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Mark de Jong
@Fristi
Wonder if I could decorate ContextShiftto propagate the right MDC context as seen in http://code.hootsuite.com/logging-contextual-info-in-an-asynchronous-scala-application/
Alexandru Nedelcu
@alexandru

@Fristi in Monix you can use a TracingScheduler, out of which you can build the proper ContextShift, for IO too, however it gets tricky — and the reason for why the logic for Monix's TaskLocal resides in the Task run-loop itself.

For instance all it takes to screw your locals is something like this and your special ContextSwitch won't help 😉

IO.async { cb =>
  new Thread(() -> cb(Right(()))).start()
}
Monix's Task protects against this of course, by restoring the original locals after such async tasks are done executing.
For simple use-cases, you might get away with it though.
Note that you can easily build a ContextSwitch out of a Monix TrackingScheduler and you can use the low-level Local in monix-execution, so you could do something with IO, but you have to keep in mind the above gotcha.
Mark de Jong
@Fristi
Thanks, I will have a stab at it
Fabio Labella
@SystemFw
is it worth doing all this to avoid saying myCall(id)(otherArgs)? genuine question
Georgi Krastev
@joroKr21
The problem is propagating otherArgs all the way through to your log statements
But I like using ApplicativeAsk for something like that (from cats-mtl)
Fabio Labella
@SystemFw
(you can use a custom Loggertypeclass as well)
Georgi Krastev
@joroKr21
yeah that's also an option
Alexandru Nedelcu
@alexandru
TBH logging is one of the things I hate about Haskell 🙂
Georgi Krastev
@joroKr21
if logging is all you're gonna use this value for
Fabio Labella
@SystemFw
You can remove "about Haskell" and it still works fine ;)
Alexandru Nedelcu
@alexandru
True
Georgi Krastev
@joroKr21
Unrelated question, I've been wondering something for two days - is there anything wrong with this?
def defaultContextShift[F[_]: Async](implicit ec: ExecutionContext): ContextShift[F] = new ContextShift[F] {
    def shift: F[Unit] = Async.shift(ec)
    def evalOn[A](ec: ExecutionContext)(fa: F[A]): F[A] =
      Async[F].bracket(Async.shift(ec))(_ => fa)(_ => shift)
  }
Fabio Labella
@SystemFw
you might lose some optimisations (I need to check) but no that's basically ok. What's the point though? you don't save much in ergonomics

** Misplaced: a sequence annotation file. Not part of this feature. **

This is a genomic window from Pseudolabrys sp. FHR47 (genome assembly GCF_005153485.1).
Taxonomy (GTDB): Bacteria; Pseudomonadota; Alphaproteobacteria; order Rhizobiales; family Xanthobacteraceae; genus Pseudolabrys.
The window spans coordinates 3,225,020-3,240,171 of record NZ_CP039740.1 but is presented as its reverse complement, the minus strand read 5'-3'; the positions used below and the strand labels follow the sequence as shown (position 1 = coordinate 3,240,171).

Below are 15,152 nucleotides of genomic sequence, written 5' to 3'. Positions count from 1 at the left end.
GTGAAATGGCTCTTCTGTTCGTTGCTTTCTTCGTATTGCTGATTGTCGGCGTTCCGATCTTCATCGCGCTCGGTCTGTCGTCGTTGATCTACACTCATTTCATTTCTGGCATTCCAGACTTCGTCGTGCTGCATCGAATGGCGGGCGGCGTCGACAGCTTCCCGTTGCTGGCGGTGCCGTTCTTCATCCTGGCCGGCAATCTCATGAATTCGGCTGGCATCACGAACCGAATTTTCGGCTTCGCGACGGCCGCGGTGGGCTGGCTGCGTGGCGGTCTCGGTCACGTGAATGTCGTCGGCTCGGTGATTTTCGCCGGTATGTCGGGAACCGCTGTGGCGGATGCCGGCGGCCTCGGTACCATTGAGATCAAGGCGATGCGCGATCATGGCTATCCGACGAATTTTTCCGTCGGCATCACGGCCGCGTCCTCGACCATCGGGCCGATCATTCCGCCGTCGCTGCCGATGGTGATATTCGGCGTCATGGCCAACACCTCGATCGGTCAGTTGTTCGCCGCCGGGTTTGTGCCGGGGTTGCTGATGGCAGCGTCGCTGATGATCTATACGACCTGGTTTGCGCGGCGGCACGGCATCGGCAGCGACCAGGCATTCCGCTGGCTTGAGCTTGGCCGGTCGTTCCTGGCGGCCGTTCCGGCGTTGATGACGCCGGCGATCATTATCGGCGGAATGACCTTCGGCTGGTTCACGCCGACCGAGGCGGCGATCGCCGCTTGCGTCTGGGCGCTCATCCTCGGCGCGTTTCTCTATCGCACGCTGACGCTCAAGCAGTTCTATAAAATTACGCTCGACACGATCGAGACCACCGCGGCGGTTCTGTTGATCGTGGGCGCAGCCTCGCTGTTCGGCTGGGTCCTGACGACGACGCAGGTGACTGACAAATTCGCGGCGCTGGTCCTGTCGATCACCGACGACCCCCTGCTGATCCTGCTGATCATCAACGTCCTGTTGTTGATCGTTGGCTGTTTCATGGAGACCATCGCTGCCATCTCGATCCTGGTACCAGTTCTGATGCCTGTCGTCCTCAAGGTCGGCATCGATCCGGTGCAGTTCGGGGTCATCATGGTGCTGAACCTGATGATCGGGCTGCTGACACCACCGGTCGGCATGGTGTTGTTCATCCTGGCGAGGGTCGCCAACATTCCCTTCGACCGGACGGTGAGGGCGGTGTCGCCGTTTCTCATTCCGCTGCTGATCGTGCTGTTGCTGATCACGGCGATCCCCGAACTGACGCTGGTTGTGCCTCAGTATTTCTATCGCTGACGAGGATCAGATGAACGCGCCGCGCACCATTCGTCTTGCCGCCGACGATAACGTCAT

Jakub Kozłowski
@kubukoz
I wouldn't make the ec implicit
Alexandru Nedelcu
@alexandru
The point of ContextShift[F] is that it needs to be provided by the effect type. This is why there is no such default defined in Cats-Effect. Because that evalOn that you've described only works reliably for cats.effect.IO.
So no, I wouldn't use defaultContextShift anywhere. If you need ContextShift[F], then get it as a function parameter.
Fabio Labella
@SystemFw
ah, that's right, autoshifting probably wreaks havoc with that
Georgi Krastev
@joroKr21
It's for introp with scalaz task
So I have to implement ContextShift myself ofc and there is no autoshiftinh
Argh on phone sorry about the typos
Fabio Labella
@SystemFw
does Concurrent[scalaz.Task] work?
(curiosity)
Georgi Krastev
@joroKr21
No, you have no finalizers
You can't observe cancellation
Fabio Labella
@SystemFw
what is bracket then?
Georgi Krastev
@joroKr21
You have upto Effect so you just can't do cancellation
Fabio Labella
@SystemFw
I mean, you can (you can run it interruptibly) and it will probably break, but I guess one has to live with those limitations
I would do that if you like
Alexandru Nedelcu
@alexandru
For the Scalaz Task that implementation of ContextShift should work fine
@Odomontois RefM would probably be cool, but I see that it needs a Queue too and that may be out of scope, queues are complicated.
Also if you do anything, it will need proper attribution.
Odomontois
@Odomontois
@alexandru so should I move this question to fs2? It has queues
Jakub Kozłowski
@kubukoz
you could
Alexandru Nedelcu
@alexandru
Monix has queues too. Maybe we need a Queue interface in Cats-Effect that we can extend or something.
So the answer is that I don't know at this point. Also see what the others think.
Fabio Labella
@SystemFw
we had a massive discussion about RefM already, you might want to check that out
both in this channel, and in the MVar.modifyF issue
in the meantime: if you have a simple case, you can use Semaphore.withPermit + Ref. The interface is perhaps not as nice as having a modifyF but it's serviceable. If you have a complex case, you shouldn't use RefM nor Semaphore nor essentially a locking structure, if you can (my personal suggestion is Ref + Deferred, but there are others)
Odomontois
@Odomontois
I thought about general purpose simple data-structure like clojure agent.
Yeah actually Semaphore.withPermit suits me well
Georgi Krastev
@joroKr21
I mean, you can (you can run it interruptibly) and it will probably break, but I guess one has to live with those limitations
Just don't do that :D
Fabio Labella
@SystemFw
yeah :)
Mark de Jong
@Fristi

Seems for logging (MDC) and http4s a combination of https://olegpy.com/better-logging-monix-1/ and this

  def http4sMiddleware[F[_]: Sync]: HttpMiddleware[F] = outer => {
    Kleisli { req =>
      val setCid: F[Unit] = Sync[F].delay {
        val cid = req.headers.get(CaseInsensitiveString("X-Correlation-Id")) match {
          case None            => UUID.randomUUID().toString
          case Some(cidHeader) => cidHeader.value
        }

        MDC.put("cid", cid)
      }

      OptionT.liftF(setCid) *> outer(req)
    }
  }

Is working fine :-)

Along with local context propagation